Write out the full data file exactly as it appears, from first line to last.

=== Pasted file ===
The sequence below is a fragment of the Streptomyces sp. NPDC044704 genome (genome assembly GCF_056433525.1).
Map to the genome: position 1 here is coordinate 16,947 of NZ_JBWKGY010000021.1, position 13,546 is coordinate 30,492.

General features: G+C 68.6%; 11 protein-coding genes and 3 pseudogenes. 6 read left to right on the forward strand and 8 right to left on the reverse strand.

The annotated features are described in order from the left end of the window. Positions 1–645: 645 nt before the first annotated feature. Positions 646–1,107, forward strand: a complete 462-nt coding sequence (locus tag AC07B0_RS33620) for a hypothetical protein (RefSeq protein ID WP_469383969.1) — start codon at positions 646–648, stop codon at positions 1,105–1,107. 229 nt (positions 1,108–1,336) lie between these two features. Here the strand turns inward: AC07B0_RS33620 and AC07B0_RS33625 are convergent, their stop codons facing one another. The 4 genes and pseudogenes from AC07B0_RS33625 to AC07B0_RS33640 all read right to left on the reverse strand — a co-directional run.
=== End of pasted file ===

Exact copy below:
The sequence below is a fragment of the Streptomyces sp. NPDC044704 genome (genome assembly GCF_056433525.1).
Map to the genome: position 1 here is coordinate 16,947 of NZ_JBWKGY010000021.1, position 13,546 is coordinate 30,492.

General features: G+C 68.6%; 11 protein-coding genes and 3 pseudogenes. 6 read left to right on the forward strand and 8 right to left on the reverse strand.

The annotated features are described in order from the left end of the window. Positions 1–645: 645 nt before the first annotated feature. Positions 646–1,107, forward strand: a complete 462-nt coding sequence (locus tag AC07B0_RS33620) for a hypothetical protein (RefSeq protein ID WP_469383969.1) — start codon at positions 646–648, stop codon at positions 1,105–1,107. 229 nt (positions 1,108–1,336) lie between these two features. Here the strand turns inward: AC07B0_RS33620 and AC07B0_RS33625 are convergent, their stop codons facing one another. The 4 genes and pseudogenes from AC07B0_RS33625 to AC07B0_RS33640 all read right to left on the reverse strand — a co-directional run.